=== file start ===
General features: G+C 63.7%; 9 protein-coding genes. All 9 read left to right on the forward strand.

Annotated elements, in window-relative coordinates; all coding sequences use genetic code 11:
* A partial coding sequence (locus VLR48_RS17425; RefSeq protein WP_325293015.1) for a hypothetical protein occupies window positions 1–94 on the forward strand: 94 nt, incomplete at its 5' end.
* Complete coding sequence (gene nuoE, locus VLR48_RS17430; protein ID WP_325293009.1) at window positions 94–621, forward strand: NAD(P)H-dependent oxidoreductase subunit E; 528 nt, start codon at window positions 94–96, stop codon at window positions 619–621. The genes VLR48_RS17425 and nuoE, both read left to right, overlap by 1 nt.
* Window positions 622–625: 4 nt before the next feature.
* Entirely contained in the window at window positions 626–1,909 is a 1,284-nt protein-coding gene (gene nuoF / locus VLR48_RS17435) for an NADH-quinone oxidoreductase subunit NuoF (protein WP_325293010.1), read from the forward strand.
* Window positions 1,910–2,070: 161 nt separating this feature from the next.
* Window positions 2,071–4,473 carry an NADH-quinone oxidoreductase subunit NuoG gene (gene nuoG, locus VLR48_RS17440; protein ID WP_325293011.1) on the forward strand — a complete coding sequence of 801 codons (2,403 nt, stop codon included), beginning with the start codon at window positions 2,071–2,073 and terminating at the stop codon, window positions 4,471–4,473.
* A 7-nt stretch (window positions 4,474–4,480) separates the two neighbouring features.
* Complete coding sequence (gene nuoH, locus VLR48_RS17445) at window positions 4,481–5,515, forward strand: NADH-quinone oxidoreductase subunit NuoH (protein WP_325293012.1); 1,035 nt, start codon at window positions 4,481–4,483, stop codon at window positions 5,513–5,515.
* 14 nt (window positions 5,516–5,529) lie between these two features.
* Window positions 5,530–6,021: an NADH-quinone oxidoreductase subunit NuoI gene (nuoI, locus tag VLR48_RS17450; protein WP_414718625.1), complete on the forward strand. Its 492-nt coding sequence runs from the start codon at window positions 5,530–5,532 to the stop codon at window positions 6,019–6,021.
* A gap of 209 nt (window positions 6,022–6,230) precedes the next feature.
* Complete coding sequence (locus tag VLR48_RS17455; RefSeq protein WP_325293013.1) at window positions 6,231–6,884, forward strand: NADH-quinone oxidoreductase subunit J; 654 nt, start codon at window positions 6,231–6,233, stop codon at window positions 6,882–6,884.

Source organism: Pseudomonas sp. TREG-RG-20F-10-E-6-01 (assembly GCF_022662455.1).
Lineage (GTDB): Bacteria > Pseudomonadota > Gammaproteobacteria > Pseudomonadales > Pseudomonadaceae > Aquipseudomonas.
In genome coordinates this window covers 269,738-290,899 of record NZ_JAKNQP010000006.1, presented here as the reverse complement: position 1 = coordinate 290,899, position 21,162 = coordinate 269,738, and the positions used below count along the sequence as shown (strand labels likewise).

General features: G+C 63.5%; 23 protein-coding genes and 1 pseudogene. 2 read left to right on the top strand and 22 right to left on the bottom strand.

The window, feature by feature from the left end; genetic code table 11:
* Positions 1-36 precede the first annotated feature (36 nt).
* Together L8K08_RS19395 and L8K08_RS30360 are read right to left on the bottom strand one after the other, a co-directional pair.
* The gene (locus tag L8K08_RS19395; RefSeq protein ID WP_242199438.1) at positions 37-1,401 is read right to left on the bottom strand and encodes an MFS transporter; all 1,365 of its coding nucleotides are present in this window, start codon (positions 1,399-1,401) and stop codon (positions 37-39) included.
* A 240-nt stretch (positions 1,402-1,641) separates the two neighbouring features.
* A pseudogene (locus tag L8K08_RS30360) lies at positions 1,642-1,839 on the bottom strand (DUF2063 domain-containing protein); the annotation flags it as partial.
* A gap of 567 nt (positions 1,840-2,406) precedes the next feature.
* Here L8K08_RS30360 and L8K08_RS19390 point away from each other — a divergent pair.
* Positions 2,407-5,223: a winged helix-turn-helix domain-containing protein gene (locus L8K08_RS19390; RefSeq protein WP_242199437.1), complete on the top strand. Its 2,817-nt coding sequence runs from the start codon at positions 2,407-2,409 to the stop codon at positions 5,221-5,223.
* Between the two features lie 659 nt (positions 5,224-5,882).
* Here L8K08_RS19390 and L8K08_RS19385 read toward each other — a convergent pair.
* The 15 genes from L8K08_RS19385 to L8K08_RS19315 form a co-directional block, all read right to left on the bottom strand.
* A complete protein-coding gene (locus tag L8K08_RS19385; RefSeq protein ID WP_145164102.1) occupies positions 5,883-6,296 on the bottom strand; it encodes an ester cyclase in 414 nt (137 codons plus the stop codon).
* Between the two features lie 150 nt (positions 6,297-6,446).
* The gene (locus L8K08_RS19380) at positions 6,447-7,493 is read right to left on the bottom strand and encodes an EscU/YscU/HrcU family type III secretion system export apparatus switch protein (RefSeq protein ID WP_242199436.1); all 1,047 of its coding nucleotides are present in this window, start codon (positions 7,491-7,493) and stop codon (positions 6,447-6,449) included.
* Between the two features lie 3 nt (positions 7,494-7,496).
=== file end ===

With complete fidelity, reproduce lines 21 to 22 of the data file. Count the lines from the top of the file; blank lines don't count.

* Together L8K08_RS19395 and L8K08_RS30360 are read right to left on the bottom strand one after the other, a co-directional pair.
* The gene (locus tag L8K08_RS19395; RefSeq protein ID WP_242199438.1) at positions 37-1,401 is read right to left on the bottom strand and encodes an MFS transporter; all 1,365 of its coding nucleotides are present in this window, start codon (positions 1,399-1,401) and stop codon (positions 37-39) included.